20 Essential Habits Business Development Leaders Yearn To See

The role of a business development leader is challenging and vital. These professionals foster growth, steer companies toward new opportunities and forge valuable partnerships. As the business landscape evolves, so too do the expectations placed upon these leaders and also on their teams.

Below, 20 Forbes Business Development Council members share the habits they wish more of their employees would cultivate. From the art of proactive networking to the discipline of strategic thinking, these habits not only enhance individual prowess but also foster a cohesive and forward-thinking team culture.

1. Go Above And Beyond

Do more than what’s asked. It can be challenging to separate yourself from the competition when it comes to successful business development. Doing more than what’s asked from coworkers, clients and prospects will immediately separate you from the pack and make you invaluable. Next time you’re crafting a response, think to yourself, “What’s one more thing I could add that this person might need?” – Daniel Biagini, American Equity Investment Life Insurance Company

2. Foster Trust With Managing Up

At any stage of one’s career, managing up is a skill that can benefit all employees. Managing up is a way for employees to foster better relationships and increase trust with managers, which then supports short-term success for the team and long-term career advancement. While developing these skills can take time, the benefits managing up can bring are worth the effort for employees to develop. – Javier Molina, Starburst

3. Develop A Sense Of Situational Awareness

To develop situational awareness. Too much of the work culture in the U.S. is framed around tasks, punch lists and blanket statements and approaches. Being so general and robotic in how we do our work—but more importantly in how we deal with others—is what causes poor consumer experiences,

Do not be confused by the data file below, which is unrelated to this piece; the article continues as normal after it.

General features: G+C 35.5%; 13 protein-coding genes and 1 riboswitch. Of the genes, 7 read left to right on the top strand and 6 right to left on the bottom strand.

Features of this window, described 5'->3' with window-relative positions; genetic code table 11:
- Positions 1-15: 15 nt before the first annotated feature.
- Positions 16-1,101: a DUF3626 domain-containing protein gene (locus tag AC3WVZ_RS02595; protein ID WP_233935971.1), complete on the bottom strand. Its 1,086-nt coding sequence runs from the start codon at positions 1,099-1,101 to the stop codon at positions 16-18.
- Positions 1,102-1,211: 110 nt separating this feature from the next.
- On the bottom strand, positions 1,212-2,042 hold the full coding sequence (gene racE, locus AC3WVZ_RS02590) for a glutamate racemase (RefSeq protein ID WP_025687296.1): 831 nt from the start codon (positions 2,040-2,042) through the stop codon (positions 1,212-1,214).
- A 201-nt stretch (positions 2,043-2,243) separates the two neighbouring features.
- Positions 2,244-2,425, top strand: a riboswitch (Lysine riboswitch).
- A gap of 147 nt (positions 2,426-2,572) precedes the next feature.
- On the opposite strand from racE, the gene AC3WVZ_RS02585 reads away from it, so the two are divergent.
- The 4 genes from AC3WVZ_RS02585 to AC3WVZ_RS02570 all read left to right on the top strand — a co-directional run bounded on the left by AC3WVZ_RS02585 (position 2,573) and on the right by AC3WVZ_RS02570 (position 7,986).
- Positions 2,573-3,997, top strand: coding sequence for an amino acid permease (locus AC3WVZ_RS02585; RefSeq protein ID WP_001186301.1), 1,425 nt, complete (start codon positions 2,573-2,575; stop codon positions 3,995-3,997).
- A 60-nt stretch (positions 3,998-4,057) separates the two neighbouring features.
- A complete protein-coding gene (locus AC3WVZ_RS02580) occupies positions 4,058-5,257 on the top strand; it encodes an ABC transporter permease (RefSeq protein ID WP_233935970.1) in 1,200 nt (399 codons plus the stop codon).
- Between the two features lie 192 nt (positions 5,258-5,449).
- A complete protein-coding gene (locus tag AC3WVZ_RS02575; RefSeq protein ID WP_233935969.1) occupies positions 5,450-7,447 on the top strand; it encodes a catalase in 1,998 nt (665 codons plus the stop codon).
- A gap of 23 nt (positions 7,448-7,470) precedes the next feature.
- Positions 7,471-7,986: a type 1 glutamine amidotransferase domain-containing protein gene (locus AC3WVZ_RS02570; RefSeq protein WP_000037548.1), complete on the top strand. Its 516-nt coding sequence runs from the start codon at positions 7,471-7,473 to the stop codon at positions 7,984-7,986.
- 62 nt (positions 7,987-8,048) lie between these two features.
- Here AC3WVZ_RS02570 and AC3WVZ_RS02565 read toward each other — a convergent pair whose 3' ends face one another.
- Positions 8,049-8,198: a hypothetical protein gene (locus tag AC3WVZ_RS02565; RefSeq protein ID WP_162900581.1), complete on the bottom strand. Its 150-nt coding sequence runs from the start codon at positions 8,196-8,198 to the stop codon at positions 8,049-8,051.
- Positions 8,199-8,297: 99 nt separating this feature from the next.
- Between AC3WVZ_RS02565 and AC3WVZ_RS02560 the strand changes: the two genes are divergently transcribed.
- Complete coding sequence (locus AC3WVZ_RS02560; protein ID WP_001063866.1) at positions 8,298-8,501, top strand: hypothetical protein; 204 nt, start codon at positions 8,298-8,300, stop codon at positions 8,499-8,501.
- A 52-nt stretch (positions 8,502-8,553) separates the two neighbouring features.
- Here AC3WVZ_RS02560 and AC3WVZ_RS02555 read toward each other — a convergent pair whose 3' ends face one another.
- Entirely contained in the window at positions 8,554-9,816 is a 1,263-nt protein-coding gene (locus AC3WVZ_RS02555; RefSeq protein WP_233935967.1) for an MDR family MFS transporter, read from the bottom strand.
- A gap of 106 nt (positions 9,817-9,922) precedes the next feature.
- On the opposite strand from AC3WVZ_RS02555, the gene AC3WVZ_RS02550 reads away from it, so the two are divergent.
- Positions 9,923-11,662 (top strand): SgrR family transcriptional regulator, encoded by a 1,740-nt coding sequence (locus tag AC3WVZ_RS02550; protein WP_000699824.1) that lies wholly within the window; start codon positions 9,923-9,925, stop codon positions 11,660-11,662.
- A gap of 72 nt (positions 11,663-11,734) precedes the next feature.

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10 Essential Things to Do When Starting Your First Business

Your first business–heck, even your second and third–comes with challenges. Lots of challenges, all of which seem like they need to be addressed today, this minute, now, and planned for, of course, yesterday.

What’s your company’s mission? Who’s your first hire? How can you beat Big Widget to market? And trying to figure out everything yourself can make it nearly impossible to emerge with your sanity intact, your vision still relevant, and your bottom line strong.

So we’re here to help. Well, not just us, but other entrepreneurs–ones who’ve dealt with it all before. To bolster your bid to launch, we sought these founders’ hard-earned insights on the 10 categories we think are most important to VCs and always in the pitch deck requirements of venture firms like Sequoia Capital: Company Purpose, Problem, Solution, Why Now?, Market Potential, Competition, Business Model, Team, Financials, and Vision.

We solicited their picks for the most valuable tools for first-time startups and culled the best of their “if only I had known then what I know now” pieces of wisdom. Then we broke it all down into bite-size bits–so, you know, the reading wouldn’t take too long. Because if there’s one thing we know about first-time founders, it’s that you have work to do.

1. Define Your Purpose

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Donie Yamamoto Founder
“Begin by writing out a paragraph that is your brand story, authentic to only you. The who, what, where, and why of your purpose. This process is a great community-­building exercise–editing and wordsmithing your company’s ­essence. Take that paragraph and con­tinue to whittle it down until you’ve created a tag line synonymous with your mission.”
In 2021, just four years after its founding, Yamamoto’s pet care startup landed at No. 348 on the Inc. 5000 list.

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Erin Carpenter Founder

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